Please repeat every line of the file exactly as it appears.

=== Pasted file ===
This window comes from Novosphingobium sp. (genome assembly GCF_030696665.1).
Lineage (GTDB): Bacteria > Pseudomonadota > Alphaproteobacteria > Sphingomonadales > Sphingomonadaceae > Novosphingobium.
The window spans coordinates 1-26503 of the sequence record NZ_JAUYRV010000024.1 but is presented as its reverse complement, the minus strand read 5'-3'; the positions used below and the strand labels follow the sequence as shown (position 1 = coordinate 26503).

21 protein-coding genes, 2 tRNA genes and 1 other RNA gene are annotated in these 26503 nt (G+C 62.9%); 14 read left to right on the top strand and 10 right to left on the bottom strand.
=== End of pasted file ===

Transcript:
This window comes from Novosphingobium sp. (genome assembly GCF_030696665.1).
Lineage (GTDB): Bacteria > Pseudomonadota > Alphaproteobacteria > Sphingomonadales > Sphingomonadaceae > Novosphingobium.
The window spans coordinates 1-26503 of the sequence record NZ_JAUYRV010000024.1 but is presented as its reverse complement, the minus strand read 5'-3'; the positions used below and the strand labels follow the sequence as shown (position 1 = coordinate 26503).

21 protein-coding genes, 2 tRNA genes and 1 other RNA gene are annotated in these 26503 nt (G+C 62.9%); 14 read left to right on the top strand and 10 right to left on the bottom strand.